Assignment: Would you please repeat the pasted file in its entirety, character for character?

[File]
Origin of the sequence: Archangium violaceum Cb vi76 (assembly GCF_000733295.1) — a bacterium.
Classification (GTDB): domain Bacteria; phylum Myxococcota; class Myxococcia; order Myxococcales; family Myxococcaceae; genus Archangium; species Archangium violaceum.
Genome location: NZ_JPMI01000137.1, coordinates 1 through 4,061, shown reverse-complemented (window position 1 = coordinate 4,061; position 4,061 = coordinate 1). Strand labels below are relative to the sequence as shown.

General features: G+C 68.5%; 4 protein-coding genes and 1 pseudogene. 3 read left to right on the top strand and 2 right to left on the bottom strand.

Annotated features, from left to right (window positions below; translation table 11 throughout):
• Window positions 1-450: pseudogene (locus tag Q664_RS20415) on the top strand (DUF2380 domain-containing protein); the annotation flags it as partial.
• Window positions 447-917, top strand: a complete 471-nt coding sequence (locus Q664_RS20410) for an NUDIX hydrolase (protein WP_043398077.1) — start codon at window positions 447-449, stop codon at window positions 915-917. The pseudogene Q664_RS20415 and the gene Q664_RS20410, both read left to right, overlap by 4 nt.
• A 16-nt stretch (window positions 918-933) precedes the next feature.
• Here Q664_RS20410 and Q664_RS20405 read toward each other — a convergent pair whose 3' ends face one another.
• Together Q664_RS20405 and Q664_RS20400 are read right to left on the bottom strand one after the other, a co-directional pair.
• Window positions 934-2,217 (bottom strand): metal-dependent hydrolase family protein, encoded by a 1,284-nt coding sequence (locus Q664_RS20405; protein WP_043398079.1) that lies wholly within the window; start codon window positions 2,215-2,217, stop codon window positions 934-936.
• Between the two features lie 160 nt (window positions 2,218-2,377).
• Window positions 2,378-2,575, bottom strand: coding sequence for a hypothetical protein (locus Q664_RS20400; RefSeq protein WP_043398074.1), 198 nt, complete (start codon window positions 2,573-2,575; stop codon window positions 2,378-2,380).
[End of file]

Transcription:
Origin of the sequence: Archangium violaceum Cb vi76 (assembly GCF_000733295.1) — a bacterium.
Classification (GTDB): domain Bacteria; phylum Myxococcota; class Myxococcia; order Myxococcales; family Myxococcaceae; genus Archangium; species Archangium violaceum.
Genome location: NZ_JPMI01000137.1, coordinates 1 through 4,061, shown reverse-complemented (window position 1 = coordinate 4,061; position 4,061 = coordinate 1). Strand labels below are relative to the sequence as shown.

General features: G+C 68.5%; 4 protein-coding genes and 1 pseudogene. 3 read left to right on the top strand and 2 right to left on the bottom strand.

Annotated features, from left to right (window positions below; translation table 11 throughout):
• Window positions 1-450: pseudogene (locus tag Q664_RS20415) on the top strand (DUF2380 domain-containing protein); the annotation flags it as partial.
• Window positions 447-917, top strand: a complete 471-nt coding sequence (locus Q664_RS20410) for an NUDIX hydrolase (protein WP_043398077.1) — start codon at window positions 447-449, stop codon at window positions 915-917. The pseudogene Q664_RS20415 and the gene Q664_RS20410, both read left to right, overlap by 4 nt.
• A 16-nt stretch (window positions 918-933) precedes the next feature.
• Here Q664_RS20410 and Q664_RS20405 read toward each other — a convergent pair whose 3' ends face one another.
• Together Q664_RS20405 and Q664_RS20400 are read right to left on the bottom strand one after the other, a co-directional pair.
• Window positions 934-2,217 (bottom strand): metal-dependent hydrolase family protein, encoded by a 1,284-nt coding sequence (locus Q664_RS20405; protein WP_043398079.1) that lies wholly within the window; start codon window positions 2,215-2,217, stop codon window positions 934-936.
• Between the two features lie 160 nt (window positions 2,218-2,377).
• Window positions 2,378-2,575, bottom strand: coding sequence for a hypothetical protein (locus Q664_RS20400; RefSeq protein WP_043398074.1), 198 nt, complete (start codon window positions 2,573-2,575; stop codon window positions 2,378-2,380).